Every day Poets & Writers Magazine scans the headlines—from publishing reports to academic announcements to literary dispatches—for all the news that creative writers need to know. Here are today’s stories:
The New York Times announced yesterday that Pamela Paul, current editor of the New York Times Sunday Book Review, will now oversee the Times’s daily and Sunday book coverage. Read an interview with Paul in the May/June 2016 issue of Poets & Writers.
In translation news, a collection of Chinese poems has been translated into Kiswahili for the first time. Chinese poet Jidi Majia’s collection, Maneno Ya Moto Kutoka China, or, Words of Fire From China, is the first work of Chinese literature to have been translated “into the lingua franca of Kenya, Tanzania, and much of southeast Africa.” (Quartz)
An Argentine judge has opened an investigation into the death of Spanish poet Federico García Lorca. The poet is believed to have been executed in 1936 by Franco’s fascist forces. (Guardian)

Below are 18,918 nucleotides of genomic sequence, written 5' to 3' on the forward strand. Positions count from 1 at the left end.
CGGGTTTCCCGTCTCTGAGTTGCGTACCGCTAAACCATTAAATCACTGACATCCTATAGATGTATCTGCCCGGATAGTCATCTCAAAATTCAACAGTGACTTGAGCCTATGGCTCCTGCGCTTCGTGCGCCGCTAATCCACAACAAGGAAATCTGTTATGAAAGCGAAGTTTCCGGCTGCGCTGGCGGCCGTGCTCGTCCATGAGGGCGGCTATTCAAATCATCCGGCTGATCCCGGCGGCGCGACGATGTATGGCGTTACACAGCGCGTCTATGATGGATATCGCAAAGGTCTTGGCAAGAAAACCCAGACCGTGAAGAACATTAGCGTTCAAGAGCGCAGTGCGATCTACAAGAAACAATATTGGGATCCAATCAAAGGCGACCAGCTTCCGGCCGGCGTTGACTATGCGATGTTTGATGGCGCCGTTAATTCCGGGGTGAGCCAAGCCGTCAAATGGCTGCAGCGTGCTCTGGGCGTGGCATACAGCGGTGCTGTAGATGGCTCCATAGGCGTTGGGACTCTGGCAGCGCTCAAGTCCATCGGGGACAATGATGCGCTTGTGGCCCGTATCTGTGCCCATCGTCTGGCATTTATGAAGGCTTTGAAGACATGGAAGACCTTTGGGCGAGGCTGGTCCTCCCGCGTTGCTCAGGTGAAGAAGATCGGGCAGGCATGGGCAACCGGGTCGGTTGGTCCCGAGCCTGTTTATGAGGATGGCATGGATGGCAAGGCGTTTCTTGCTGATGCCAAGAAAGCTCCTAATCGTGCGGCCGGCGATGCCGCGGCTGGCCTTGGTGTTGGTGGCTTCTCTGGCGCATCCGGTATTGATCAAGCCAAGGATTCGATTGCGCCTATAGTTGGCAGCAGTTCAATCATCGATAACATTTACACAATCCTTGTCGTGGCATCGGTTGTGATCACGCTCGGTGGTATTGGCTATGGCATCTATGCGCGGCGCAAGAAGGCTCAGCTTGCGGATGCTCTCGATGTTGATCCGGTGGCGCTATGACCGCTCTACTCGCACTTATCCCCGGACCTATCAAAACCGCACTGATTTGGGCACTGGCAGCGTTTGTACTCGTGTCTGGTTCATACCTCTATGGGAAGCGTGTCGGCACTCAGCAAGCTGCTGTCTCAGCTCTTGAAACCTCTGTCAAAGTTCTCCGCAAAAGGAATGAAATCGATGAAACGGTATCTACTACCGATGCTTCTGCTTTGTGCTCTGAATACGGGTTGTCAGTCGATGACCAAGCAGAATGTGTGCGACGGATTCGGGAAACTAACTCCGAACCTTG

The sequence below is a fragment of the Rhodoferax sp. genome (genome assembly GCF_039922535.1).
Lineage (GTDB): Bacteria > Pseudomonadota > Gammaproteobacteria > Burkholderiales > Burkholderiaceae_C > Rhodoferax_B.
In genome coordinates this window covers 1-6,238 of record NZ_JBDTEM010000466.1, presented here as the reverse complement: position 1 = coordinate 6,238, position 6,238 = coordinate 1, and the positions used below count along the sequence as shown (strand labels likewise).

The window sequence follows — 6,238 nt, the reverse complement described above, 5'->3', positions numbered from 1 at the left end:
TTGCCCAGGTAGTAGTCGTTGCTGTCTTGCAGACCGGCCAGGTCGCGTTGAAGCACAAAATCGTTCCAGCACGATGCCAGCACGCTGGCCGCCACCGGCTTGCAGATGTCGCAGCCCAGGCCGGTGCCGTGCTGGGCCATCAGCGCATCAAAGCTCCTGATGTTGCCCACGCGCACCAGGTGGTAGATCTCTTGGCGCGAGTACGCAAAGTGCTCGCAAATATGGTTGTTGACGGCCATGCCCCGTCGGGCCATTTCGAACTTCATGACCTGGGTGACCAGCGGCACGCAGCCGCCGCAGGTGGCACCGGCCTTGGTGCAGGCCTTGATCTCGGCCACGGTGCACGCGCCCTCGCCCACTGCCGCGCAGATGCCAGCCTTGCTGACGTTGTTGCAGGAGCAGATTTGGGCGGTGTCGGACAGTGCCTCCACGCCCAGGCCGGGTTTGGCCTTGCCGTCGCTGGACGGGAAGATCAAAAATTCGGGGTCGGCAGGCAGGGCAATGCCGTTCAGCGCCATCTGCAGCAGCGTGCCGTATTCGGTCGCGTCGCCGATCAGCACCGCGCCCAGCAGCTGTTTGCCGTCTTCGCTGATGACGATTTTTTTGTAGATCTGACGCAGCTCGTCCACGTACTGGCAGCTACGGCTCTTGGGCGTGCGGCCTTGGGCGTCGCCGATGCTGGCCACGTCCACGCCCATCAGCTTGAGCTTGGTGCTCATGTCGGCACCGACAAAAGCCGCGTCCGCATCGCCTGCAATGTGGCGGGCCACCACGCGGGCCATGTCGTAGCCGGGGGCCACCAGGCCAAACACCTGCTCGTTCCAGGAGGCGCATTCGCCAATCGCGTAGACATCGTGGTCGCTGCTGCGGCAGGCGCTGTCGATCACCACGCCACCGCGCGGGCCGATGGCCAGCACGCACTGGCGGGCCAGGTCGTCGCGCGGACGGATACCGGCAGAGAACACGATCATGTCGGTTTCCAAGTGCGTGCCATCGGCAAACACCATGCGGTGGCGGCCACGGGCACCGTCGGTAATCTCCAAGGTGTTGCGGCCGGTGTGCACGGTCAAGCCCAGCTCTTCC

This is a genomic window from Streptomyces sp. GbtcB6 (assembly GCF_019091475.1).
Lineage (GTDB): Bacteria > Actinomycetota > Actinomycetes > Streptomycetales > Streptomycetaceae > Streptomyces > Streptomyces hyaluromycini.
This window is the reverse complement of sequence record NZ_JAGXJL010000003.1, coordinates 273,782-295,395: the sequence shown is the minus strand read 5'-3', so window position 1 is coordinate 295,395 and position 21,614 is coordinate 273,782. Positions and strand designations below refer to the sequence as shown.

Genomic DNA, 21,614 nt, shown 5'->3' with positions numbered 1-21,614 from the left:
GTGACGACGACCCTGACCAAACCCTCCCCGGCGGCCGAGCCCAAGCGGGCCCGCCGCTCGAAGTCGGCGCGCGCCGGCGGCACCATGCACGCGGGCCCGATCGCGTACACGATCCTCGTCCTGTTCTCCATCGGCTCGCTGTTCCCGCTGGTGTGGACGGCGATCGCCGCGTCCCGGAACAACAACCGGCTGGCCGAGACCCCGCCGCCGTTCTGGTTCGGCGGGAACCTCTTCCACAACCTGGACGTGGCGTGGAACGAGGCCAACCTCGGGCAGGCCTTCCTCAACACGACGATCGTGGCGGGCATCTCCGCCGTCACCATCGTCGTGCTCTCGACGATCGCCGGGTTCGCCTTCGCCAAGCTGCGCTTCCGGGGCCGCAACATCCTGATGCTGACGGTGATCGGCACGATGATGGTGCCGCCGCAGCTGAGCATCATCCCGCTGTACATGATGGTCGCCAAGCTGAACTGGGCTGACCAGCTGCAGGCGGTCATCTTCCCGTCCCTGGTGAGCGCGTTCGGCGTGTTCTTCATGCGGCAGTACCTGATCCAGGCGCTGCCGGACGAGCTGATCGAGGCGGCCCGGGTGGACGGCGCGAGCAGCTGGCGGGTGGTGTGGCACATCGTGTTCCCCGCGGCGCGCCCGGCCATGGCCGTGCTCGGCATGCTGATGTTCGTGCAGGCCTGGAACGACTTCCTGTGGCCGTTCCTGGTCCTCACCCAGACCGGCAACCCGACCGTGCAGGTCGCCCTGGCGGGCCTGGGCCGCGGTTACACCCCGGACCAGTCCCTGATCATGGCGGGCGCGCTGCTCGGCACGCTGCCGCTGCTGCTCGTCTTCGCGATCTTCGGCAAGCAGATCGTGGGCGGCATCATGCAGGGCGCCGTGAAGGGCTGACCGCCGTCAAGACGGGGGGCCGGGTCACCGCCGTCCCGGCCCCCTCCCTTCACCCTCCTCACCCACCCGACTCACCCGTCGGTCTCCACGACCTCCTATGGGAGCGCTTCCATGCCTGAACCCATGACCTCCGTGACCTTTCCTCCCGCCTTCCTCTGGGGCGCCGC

“Dahl’s most whimsical confections are always paired with torments for those who can’t resist them.” A writer considers the magical, dangerous, and grotesque power of food in Roald Dahl’s writing. (Slate)
This month marks the twentieth anniversary of Chuck Palahniuk’s best-selling novel Fight Club. In an interview with Scribd, Palahniuk explains how he originally wrote the book as a reinvention of F. Scott Fitzgerald’s The Great Gatsby. (Entertainment Weekly)
At Bustle, a romance novelist discusses the complicated experience of reading her own book.
How is reviewing a restaurant like reviewing a book? Book critic John Freeman and food critic Robert Sietsema discuss the intersections. (Literary Hub)